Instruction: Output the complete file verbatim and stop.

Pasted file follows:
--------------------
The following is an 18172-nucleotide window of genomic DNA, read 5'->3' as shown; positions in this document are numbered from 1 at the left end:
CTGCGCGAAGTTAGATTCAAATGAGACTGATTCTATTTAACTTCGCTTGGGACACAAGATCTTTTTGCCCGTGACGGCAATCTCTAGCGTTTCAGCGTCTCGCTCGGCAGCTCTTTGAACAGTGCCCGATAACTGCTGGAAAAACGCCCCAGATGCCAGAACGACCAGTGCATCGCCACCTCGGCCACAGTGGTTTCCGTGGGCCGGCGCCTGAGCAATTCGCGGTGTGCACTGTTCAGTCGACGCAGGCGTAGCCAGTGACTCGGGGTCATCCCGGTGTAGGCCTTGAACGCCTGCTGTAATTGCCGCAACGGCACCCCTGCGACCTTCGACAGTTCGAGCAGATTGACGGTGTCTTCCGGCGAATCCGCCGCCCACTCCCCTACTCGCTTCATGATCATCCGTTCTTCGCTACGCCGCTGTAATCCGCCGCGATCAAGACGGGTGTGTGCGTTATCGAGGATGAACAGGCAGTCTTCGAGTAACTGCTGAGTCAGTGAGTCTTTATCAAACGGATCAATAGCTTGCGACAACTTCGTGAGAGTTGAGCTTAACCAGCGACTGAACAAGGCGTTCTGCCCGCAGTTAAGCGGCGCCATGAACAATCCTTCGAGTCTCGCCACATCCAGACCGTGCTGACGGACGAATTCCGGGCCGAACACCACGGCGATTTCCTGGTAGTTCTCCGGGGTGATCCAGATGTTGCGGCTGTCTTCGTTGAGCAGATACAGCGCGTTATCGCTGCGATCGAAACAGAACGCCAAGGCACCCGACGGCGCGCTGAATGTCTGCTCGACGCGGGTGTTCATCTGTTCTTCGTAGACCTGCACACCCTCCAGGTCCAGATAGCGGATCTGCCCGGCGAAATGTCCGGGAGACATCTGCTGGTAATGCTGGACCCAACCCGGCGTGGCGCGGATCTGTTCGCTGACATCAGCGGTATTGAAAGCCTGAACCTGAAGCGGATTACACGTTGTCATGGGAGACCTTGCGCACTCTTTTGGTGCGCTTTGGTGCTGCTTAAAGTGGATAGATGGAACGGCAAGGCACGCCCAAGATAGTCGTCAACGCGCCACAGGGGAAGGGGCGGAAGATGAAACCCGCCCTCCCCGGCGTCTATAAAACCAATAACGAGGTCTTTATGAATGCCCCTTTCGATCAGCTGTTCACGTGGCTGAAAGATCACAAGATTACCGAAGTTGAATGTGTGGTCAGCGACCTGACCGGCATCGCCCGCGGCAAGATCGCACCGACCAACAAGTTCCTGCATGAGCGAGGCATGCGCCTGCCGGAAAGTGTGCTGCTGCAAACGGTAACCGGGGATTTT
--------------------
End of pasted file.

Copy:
The following is an 18172-nucleotide window of genomic DNA, read 5'->3' as shown; positions in this document are numbered from 1 at the left end:
CTGCGCGAAGTTAGATTCAAATGAGACTGATTCTATTTAACTTCGCTTGGGACACAAGATCTTTTTGCCCGTGACGGCAATCTCTAGCGTTTCAGCGTCTCGCTCGGCAGCTCTTTGAACAGTGCCCGATAACTGCTGGAAAAACGCCCCAGATGCCAGAACGACCAGTGCATCGCCACCTCGGCCACAGTGGTTTCCGTGGGCCGGCGCCTGAGCAATTCGCGGTGTGCACTGTTCAGTCGACGCAGGCGTAGCCAGTGACTCGGGGTCATCCCGGTGTAGGCCTTGAACGCCTGCTGTAATTGCCGCAACGGCACCCCTGCGACCTTCGACAGTTCGAGCAGATTGACGGTGTCTTCCGGCGAATCCGCCGCCCACTCCCCTACTCGCTTCATGATCATCCGTTCTTCGCTACGCCGCTGTAATCCGCCGCGATCAAGACGGGTGTGTGCGTTATCGAGGATGAACAGGCAGTCTTCGAGTAACTGCTGAGTCAGTGAGTCTTTATCAAACGGATCAATAGCTTGCGACAACTTCGTGAGAGTTGAGCTTAACCAGCGACTGAACAAGGCGTTCTGCCCGCAGTTAAGCGGCGCCATGAACAATCCTTCGAGTCTCGCCACATCCAGACCGTGCTGACGGACGAATTCCGGGCCGAACACCACGGCGATTTCCTGGTAGTTCTCCGGGGTGATCCAGATGTTGCGGCTGTCTTCGTTGAGCAGATACAGCGCGTTATCGCTGCGATCGAAACAGAACGCCAAGGCACCCGACGGCGCGCTGAATGTCTGCTCGACGCGGGTGTTCATCTGTTCTTCGTAGACCTGCACACCCTCCAGGTCCAGATAGCGGATCTGCCCGGCGAAATGTCCGGGAGACATCTGCTGGTAATGCTGGACCCAACCCGGCGTGGCGCGGATCTGTTCGCTGACATCAGCGGTATTGAAAGCCTGAACCTGAAGCGGATTACACGTTGTCATGGGAGACCTTGCGCACTCTTTTGGTGCGCTTTGGTGCTGCTTAAAGTGGATAGATGGAACGGCAAGGCACGCCCAAGATAGTCGTCAACGCGCCACAGGGGAAGGGGCGGAAGATGAAACCCGCCCTCCCCGGCGTCTATAAAACCAATAACGAGGTCTTTATGAATGCCCCTTTCGATCAGCTGTTCACGTGGCTGAAAGATCACAAGATTACCGAAGTTGAATGTGTGGTCAGCGACCTGACCGGCATCGCCCGCGGCAAGATCGCACCGACCAACAAGTTCCTGCATGAGCGAGGCATGCGCCTGCCGGAAAGTGTGCTGCTGCAAACGGTAACCGGGGATTTT